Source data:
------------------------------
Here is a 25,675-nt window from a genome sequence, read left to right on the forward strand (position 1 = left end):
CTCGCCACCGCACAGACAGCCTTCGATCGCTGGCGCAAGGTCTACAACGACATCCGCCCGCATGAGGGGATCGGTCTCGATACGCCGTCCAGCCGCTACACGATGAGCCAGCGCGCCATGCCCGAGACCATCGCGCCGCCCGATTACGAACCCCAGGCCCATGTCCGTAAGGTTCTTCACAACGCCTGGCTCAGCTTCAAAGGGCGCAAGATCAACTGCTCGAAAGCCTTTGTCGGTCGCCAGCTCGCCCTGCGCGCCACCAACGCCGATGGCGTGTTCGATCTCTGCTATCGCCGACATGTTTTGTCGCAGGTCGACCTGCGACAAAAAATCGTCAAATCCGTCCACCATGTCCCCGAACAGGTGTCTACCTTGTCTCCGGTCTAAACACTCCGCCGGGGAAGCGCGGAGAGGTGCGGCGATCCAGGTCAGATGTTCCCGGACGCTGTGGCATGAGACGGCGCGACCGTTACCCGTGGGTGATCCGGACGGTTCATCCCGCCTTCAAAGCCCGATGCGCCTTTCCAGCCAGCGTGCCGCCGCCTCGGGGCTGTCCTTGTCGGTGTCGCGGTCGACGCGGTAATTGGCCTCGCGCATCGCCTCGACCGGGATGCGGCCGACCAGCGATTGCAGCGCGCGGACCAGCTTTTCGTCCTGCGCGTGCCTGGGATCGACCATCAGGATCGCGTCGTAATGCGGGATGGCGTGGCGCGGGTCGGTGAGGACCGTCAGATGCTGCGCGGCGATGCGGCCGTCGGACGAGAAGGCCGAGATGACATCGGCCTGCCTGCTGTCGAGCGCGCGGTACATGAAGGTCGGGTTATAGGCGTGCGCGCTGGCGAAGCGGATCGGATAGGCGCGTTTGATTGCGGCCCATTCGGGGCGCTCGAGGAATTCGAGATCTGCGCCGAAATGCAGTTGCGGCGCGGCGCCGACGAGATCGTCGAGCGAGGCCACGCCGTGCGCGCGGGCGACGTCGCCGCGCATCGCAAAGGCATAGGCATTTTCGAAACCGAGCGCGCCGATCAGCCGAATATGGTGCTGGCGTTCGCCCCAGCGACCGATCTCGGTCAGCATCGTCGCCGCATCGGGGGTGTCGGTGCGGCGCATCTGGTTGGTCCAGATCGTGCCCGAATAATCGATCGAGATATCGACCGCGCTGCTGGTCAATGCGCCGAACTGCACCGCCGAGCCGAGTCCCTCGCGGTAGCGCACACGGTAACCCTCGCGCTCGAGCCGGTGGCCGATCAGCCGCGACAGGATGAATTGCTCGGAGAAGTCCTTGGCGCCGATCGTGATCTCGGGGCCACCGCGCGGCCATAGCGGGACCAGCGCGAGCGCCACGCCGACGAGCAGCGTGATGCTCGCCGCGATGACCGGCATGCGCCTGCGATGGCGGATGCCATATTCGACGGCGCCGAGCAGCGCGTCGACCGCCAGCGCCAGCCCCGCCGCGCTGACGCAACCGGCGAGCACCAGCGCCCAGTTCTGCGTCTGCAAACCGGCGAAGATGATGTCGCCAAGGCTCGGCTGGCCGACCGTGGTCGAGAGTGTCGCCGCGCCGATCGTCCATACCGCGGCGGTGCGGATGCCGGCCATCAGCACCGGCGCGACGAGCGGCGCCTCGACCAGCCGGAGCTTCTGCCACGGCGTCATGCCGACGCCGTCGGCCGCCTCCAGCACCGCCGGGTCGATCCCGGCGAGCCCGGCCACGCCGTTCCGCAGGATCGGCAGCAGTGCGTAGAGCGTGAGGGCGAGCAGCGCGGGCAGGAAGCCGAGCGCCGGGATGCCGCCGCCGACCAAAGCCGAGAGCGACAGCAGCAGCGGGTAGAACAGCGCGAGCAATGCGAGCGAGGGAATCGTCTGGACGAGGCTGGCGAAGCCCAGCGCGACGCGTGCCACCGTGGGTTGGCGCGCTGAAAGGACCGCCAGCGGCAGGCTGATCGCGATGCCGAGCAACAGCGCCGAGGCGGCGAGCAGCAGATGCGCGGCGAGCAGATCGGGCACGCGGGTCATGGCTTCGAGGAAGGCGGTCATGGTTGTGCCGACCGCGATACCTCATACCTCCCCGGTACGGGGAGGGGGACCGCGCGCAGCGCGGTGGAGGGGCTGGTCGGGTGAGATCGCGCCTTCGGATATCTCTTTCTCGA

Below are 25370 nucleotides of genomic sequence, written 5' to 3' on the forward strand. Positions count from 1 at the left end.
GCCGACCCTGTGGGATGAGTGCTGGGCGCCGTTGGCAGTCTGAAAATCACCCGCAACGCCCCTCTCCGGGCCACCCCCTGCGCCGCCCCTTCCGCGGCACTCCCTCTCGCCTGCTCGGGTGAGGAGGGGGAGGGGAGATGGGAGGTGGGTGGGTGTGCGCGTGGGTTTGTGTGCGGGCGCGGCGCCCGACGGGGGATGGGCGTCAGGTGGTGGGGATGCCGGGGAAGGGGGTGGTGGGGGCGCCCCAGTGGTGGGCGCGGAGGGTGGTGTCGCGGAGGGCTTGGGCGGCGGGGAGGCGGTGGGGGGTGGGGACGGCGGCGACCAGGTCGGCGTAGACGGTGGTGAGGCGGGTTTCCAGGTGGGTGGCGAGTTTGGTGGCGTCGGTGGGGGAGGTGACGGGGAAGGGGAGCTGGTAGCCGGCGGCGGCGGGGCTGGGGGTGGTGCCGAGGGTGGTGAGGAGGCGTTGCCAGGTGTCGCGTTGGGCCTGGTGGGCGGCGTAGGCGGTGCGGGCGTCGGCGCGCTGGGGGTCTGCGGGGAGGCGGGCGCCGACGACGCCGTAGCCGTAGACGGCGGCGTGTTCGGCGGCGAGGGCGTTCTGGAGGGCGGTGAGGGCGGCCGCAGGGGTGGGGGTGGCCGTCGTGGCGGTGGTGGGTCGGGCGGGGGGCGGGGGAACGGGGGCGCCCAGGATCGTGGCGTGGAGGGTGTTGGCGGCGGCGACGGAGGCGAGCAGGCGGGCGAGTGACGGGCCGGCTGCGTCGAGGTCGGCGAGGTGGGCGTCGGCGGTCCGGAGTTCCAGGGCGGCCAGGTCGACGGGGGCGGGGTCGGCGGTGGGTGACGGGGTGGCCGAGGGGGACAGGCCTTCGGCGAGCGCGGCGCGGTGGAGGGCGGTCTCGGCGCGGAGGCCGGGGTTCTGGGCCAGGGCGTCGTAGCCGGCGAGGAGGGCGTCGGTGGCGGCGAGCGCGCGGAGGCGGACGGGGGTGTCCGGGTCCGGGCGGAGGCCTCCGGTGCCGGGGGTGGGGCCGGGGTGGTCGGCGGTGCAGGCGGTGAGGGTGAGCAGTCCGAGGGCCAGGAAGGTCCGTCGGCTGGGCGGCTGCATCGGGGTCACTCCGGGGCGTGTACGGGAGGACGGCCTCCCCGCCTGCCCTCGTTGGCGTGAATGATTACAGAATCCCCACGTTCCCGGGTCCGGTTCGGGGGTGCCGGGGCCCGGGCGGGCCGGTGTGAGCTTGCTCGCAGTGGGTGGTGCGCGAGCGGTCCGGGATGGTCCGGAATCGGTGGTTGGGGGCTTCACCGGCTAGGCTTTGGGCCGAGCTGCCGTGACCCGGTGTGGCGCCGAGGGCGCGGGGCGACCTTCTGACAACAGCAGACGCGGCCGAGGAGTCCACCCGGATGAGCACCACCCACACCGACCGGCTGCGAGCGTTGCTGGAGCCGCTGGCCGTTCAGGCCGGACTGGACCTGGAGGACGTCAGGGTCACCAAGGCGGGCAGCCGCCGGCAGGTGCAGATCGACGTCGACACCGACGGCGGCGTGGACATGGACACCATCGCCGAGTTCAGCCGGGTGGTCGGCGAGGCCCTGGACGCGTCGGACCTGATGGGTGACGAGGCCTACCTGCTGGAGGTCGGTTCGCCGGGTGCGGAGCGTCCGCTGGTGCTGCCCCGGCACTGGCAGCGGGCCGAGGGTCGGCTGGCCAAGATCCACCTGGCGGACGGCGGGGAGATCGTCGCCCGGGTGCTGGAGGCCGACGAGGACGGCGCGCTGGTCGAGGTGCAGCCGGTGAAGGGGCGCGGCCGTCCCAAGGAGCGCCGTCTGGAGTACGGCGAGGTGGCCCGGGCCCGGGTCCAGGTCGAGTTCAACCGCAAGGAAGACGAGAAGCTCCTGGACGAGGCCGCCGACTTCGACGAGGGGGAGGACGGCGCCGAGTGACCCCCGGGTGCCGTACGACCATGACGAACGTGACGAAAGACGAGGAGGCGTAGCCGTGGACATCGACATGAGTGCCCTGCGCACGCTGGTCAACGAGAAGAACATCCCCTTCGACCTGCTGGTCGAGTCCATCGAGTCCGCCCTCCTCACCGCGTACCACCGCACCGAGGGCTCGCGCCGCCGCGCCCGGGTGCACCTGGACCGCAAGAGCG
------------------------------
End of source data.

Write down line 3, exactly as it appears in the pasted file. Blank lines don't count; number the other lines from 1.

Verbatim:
Below are 25370 nucleotides of genomic sequence, written 5' to 3' on the forward strand. Positions count from 1 at the left end.